Jack Cole
by Jeet Heer
The Comics Journal #255 (September 2003).

As an artist Jack Cole was as much of a shape-shifter as his most famous creation, Plastic Man. During his truncated career that ran from the late 1930s until his suicide in 1958, Cole produced a bewildering array of works in wide variety of styles, ranging from the childish vitality of first superhero stories to the urbane manly humor of the early Playboy magazine to the wry domestic wit of his comic strip Betsy and Me. Until fairly recently, Cole's work was reprinted only in a scattershot fashion, which made it even more difficult to get a fix on his career.

One of the great virtues of the series of Plastic Man reprints being released by DC is that they allow us to watch how Cole's art evolved over time. Now in its fourth volume, the Plastic Man Archives demonstrate that even when dealing with the same character, Cole was constantly experimenting and growing as an artist.

The earliest Plastic Man stories that appeared in Police Comics in 1941 turn out to be surprisingly earnest and sober exercises in crime fighting. Eventually Cole would exploit the comic potential inherent in Plastic Man's defining superpower, his ability to stretch his body into almost any absurd shape. Yet in his first few outings Plastic Man was content to simply chase non-descript thieves and hoodlums.

The tone of Plastic Man started loosening up in late 1941 and early 1942 when Cole started introducing much more colorful secondary characters, notably villains like Madam Brawn (Police Comics #4 and 5), the very butch leader of an all-girl gang. Plastic Man himself continued to be a bit of stuffed shirt who was single-mindedly focused on chasing crooks, but some needed comic relief came in the misshapen form of Woozy Winks, a lumpy sidekick who was more interested in chasing skirts than fighting evil.

The buoyant presence of Woozy Winks, a fixture in the series from Police Comics #13 onward, served to counterbalance the increasingly dark and macabre mood of the stories. Perhaps as a result of a wartime atmosphere rife with stories of mass murder, Cole started churning out amazingly morbid tales filled with allusions to child abuse, torture and maimed bodies.

This grisly phase of Cole's career is especially visible in the stories from 1942 and 1943 that can be found in Plastic Man Archives volume 2 and 3. Thus in a story from the summer of 1943, Plastic Man battled a sadomasochist club of blood worshipper who whip each other and indulge in a taste for human sacrifice. In this story, as in so many of Cole's most violent fantasies, the bad guy turns out to be a parent who is willing to destroy their own child.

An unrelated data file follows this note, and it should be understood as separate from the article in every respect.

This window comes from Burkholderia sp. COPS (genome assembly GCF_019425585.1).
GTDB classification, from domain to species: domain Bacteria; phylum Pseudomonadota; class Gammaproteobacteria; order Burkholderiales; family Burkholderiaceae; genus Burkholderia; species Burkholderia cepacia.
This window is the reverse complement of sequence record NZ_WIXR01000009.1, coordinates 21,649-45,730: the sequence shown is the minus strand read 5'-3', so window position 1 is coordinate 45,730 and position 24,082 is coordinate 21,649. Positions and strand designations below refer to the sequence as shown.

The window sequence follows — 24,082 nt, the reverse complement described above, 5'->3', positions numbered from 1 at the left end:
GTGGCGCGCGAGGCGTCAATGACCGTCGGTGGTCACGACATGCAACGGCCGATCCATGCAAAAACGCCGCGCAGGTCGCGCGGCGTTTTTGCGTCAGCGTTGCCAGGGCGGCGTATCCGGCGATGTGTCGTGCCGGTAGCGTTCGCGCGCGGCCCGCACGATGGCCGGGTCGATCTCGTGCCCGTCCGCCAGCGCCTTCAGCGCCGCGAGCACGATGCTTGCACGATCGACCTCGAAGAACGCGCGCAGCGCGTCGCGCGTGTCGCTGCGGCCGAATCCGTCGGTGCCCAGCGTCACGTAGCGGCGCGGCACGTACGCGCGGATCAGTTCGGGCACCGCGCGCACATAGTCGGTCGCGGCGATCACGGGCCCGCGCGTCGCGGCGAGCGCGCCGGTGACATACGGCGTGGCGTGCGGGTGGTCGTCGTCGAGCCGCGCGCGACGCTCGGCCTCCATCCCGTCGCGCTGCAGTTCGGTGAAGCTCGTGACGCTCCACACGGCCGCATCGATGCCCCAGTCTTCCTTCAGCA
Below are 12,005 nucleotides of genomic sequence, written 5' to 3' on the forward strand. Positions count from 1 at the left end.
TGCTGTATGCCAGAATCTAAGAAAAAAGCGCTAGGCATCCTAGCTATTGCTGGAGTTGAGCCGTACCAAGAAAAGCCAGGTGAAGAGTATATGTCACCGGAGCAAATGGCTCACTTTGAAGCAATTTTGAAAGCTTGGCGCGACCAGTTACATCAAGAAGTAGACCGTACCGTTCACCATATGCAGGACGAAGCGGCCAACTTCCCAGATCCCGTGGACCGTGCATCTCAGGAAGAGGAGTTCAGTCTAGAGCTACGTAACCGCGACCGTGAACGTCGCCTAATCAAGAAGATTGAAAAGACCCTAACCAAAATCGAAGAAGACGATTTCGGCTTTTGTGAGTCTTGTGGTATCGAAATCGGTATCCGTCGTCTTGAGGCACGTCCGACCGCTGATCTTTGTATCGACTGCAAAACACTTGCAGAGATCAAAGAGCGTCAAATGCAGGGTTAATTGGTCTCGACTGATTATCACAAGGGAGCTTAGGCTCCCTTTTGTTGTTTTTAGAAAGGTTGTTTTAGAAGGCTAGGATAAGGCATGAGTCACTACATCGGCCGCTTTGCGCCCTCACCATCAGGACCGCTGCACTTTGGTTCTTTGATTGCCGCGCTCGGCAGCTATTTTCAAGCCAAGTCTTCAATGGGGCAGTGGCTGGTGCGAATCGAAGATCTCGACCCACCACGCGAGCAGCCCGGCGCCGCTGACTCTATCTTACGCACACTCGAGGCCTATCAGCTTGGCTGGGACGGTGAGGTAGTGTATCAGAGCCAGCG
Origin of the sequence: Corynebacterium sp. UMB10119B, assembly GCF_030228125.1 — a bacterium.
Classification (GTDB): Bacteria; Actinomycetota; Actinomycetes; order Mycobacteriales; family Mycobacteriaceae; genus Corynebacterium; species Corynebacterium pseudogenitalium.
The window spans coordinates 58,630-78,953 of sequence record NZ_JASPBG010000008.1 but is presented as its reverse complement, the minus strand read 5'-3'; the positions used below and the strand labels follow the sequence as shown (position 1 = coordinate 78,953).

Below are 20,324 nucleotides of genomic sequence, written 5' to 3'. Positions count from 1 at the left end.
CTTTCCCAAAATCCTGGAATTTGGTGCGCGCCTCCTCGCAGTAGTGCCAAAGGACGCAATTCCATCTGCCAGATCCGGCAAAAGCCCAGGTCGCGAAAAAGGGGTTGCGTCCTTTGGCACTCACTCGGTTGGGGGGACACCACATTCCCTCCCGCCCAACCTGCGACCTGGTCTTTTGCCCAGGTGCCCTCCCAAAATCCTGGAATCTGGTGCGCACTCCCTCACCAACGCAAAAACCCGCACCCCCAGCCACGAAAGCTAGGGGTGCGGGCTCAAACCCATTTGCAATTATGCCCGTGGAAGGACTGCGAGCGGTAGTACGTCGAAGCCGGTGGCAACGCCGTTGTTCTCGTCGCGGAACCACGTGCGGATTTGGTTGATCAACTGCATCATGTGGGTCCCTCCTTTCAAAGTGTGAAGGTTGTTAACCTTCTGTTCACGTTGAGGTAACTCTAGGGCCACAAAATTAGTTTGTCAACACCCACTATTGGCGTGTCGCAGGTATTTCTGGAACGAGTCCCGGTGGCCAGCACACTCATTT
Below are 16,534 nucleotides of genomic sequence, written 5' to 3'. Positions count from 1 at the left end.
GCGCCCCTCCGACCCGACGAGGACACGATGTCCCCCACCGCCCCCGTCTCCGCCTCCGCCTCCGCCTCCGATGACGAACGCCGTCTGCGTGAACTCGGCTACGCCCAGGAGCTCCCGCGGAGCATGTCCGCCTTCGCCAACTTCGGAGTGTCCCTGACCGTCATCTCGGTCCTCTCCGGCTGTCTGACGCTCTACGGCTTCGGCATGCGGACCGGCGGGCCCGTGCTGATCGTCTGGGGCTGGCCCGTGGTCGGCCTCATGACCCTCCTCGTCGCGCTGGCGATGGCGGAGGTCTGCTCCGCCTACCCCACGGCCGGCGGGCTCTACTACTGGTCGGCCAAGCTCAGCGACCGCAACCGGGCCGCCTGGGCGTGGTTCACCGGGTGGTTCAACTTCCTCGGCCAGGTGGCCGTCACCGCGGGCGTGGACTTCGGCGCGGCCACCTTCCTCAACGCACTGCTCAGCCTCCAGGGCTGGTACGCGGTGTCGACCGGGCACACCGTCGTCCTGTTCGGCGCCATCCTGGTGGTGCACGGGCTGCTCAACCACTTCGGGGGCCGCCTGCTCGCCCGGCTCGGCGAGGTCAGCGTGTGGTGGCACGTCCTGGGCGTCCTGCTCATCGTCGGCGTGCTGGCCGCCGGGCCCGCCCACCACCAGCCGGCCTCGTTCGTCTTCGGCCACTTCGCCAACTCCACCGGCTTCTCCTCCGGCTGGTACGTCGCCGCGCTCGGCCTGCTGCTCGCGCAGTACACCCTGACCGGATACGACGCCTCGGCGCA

According to solidly researched books by Ron Goulart and Art Spiegelman, Cole had a reasonably happy childhood and supportive parents, so his obsession with violence inflicted on children is not necessarily rooted in any personal experience. For whatever reason, Cole's imagination was drawn to the pathos of child abuse, where the most innocent of victims are preyed upon by their supposed protectors.

The savage gallows humor of these Plastic Man stories would resurface in the mordant crime comics that Cole started producing in 1947. Yet in Plastic Man itself, Cole had started to shy away from the morbid recesses of his imagination.

The stories that are collected in the Plastic Man Archives Volume 4 are from 1945 and the Spring of 1946 (Police Comics #40-49, Plastic Man #3). They show Cole in a much more light-hearted mood.

One sign of the happier spirit found in these stories is the large number of balding men that litter the pages of this collection. Almost every story in Plastic Man Archives volume 4 has a bald-headed bad guy or comic relief character, usually resembling talking light bulbs or over-sized babies. Because of their bulbous infantalized form, these characters always seem harmless, even when they plot murder and mayhem. Another sign of the triumph of the comic sensibility in Plastic Man is the increasing prominence of Woozy Winks, who becomes the star of his own stories in early 1946..

The plots for the stories in this volume are very simple.  They usually involve simply throwing Plastic Man and Woozy Winks into an odd environment (an old-folks home, the artic, a futuristic city) where they have to fight a gang of crooks, who often seem reassuringly incompetent.

What keeps this basic formula interesting is Cole's antic visual humor, which can be seen in the attention he paid to gait and body movement. The characters rarely walk from one spot to the next: they are always bouncing about, prancing, leaping or ricocheting. Because of his focus on the comedy of locomotion, Cole was always focused on getting his characters from one panel to the next, or moving from the top left to the bottom right of the page.

With his focus on panel and page design, Cole's characteristic unit of attention was much smaller than those cartoonists who labored to produce well-crafted and shapely stories (notably Will Eisner, Carl Barks and Harvey Kurtzman). Unlike these other pioneering comic book creators, Cole cared little for the pace and structure of his stories. Plastic Man's adventures tend to ramble haphazardly, starting with a strong momentum that usually dissipates with an abrupt ending.

Whatever weaknesses Cole had in plotting, he remains one of the very few comic book artists from the 1940s who deserves close reading. Now that DC is reprinting his Plastic Man stories in chronological order, we can appreciate how Cole's restless spirit led him to constant artistic reinventions.